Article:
A mix of titles currently on my shelves.

Monday, November 25, 2013

Hanukkah in Alaska

How long has it been since one of the big New York houses published a picture book by an Alaskan? (If you know the answer, please share!) A drum roll and congratulations to Barbara Brown, whose Hanukkah in Alaska, illustrated by Stacy Schuett, recently came out with Henry Holt, “publishers since 1866.”

Brown tells the story of a young girl and the neighborhood moose that worries her. You know that critter – hanging out in your yard, chomping your trees, sleeping between you and your car during a deep-snow winter. Unpredictable and possibly ornery. Our young heroine is justifiably worried about the mayhem this moose can cause in her backyard.

Hanukkah in Alaska does a nice job of bringing the child-centered realities of winter in many Alaska towns to a greater audience: hugging trees for moose safety, layers of clothing, northern lights, and streets filled with snow. At times, informative asides aimed at Lower 48 readers, such as a definition of “Outside,” threaten to distract from the story, but are probably necessary for an audience beyond Alaska.

While Alaska and its moose dominate the first half of the book, they eventually lead to a unique “Hanukkah in Alaska” experience that connects the lights of this Jewish festival with that pesky moose, for a surprising and holiday-appropriate ending. A cataloging note mentions that an earlier version appeared as a short story in the anthology A Hanukkah Treasury (Holt, 1998). That may explain the somewhat meandering route this tale takes, which is unusual in these days of very concise, short-form picture books. An Author’s Note at the end discusses both Hanukkah and the aurora borealis.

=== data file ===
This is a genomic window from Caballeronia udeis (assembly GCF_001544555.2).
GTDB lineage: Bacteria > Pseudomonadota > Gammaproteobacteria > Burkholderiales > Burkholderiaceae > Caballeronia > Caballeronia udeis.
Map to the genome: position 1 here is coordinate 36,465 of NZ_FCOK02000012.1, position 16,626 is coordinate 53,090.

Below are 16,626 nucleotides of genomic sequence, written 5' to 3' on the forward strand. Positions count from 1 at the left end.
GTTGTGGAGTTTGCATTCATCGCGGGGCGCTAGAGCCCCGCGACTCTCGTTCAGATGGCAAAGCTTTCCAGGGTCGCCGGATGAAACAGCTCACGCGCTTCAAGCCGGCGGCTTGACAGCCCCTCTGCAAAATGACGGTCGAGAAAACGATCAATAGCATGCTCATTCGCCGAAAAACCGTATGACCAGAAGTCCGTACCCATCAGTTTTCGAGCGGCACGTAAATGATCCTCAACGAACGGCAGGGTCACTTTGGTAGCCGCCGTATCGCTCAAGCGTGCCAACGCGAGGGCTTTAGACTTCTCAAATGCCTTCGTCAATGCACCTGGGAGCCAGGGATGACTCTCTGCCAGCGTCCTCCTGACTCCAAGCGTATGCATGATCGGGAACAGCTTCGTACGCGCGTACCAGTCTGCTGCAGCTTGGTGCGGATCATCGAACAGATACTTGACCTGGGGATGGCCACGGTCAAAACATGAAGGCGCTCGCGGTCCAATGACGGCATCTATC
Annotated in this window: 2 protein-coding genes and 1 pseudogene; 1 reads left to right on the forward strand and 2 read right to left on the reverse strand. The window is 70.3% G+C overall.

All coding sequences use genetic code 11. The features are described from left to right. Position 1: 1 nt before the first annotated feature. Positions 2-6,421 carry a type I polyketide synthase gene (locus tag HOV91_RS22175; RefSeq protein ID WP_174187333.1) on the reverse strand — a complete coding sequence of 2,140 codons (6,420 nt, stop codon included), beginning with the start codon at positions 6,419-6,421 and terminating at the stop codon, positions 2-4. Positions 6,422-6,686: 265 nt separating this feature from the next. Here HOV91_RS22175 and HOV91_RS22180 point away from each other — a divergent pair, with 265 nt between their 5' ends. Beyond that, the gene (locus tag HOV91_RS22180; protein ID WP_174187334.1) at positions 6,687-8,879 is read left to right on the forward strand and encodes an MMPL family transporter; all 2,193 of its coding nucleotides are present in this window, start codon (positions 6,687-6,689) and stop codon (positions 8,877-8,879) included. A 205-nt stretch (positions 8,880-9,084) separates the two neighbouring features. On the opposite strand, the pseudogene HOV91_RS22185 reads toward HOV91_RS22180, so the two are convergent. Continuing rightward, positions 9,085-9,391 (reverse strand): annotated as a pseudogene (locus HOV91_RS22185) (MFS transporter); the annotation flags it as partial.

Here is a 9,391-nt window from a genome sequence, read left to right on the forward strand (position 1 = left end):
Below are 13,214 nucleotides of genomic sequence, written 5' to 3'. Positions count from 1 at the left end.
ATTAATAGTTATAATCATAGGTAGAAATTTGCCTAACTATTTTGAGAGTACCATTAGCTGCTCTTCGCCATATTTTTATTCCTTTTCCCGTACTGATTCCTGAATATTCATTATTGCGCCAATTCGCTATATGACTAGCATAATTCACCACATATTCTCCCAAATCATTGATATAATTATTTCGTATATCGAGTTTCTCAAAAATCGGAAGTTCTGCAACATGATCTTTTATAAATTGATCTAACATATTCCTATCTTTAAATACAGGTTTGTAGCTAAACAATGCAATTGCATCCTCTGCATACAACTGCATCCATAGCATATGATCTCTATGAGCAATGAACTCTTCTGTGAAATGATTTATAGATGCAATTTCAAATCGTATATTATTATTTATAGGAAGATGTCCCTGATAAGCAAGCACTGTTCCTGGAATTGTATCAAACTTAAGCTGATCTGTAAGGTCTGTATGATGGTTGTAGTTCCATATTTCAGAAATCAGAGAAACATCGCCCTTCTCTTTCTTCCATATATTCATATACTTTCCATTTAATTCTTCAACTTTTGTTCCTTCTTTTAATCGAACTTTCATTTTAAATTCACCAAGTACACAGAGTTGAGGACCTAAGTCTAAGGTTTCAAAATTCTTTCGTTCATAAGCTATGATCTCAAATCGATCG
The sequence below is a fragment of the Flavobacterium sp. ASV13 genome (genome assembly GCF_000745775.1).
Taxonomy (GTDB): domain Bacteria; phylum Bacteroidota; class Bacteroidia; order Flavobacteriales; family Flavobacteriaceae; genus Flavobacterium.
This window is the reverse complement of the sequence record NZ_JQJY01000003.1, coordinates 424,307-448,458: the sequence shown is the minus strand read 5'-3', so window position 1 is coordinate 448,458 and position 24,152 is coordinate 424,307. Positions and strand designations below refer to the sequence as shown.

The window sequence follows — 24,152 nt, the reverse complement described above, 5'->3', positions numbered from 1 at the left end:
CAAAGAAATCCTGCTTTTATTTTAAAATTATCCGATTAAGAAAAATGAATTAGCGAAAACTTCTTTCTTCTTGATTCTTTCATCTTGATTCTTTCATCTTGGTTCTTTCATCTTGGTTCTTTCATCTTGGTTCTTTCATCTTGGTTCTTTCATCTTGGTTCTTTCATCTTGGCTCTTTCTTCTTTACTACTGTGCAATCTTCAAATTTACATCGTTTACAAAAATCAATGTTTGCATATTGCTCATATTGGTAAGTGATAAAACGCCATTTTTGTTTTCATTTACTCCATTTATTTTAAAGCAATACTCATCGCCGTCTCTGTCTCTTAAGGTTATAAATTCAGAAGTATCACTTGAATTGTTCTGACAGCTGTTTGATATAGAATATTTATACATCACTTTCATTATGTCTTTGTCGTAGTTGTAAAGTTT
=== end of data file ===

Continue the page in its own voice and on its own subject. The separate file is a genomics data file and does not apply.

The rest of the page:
Schuett’s acrylic and gouache paintings contrast the dark skies of winter with white snow, the purple tones of low light, and brightly colored parkas, streetlights, and interiors. She captures well the tension between the girl and the moose, particularly through interesting juxtaposition of the two in numerous scenes. My only quibble with the artwork is an overly literal interpretation of the text’s description of northern lights as “a rainbow on black velvet.” I’ve never seen the aurora look that horizontal and tidy. Her other aurora paintings, however, are evocative and lovely.

Hanukkah in Alaska is a welcome addition to children’s books about Alaska. And I especially love to see Alaskans writing them!

Saturday, November 23, 2013

With Both Caps On

I’m back! I hope. After an embarrassingly long hiatus, I hope to carve out time for the occasional post to review new (or new to me) Alaska children’s books.

I’ve always worn two hats – my library bun and my writing cap. Sometimes it can be a trifle tricky wearing both at the same time. But I love children’s books and I love Alaska, so I can’t seem to stop myself.

I know first hand the joy and excitement of sharing good books with children, of exploring new ideas with fresh minds, of watching kids make connections with the world at large and the equally vast universe within through literature.

If we want our children to read well, they must want to read, to be internally motivated to read for pleasure and not just externally motivated to pass tests. That love of reading comes primarily from one thing: exposure to a wide variety of good books and intriguing stories.

All children need and deserve well-written books that accurately reflect their own experience, as well as stories that expand their horizons. In the spirit of aspiring to create the best books for children, I’ll do my best to review books about Alaska and by Alaskan authors that I find interesting and worth sharing. Stay tuned for more!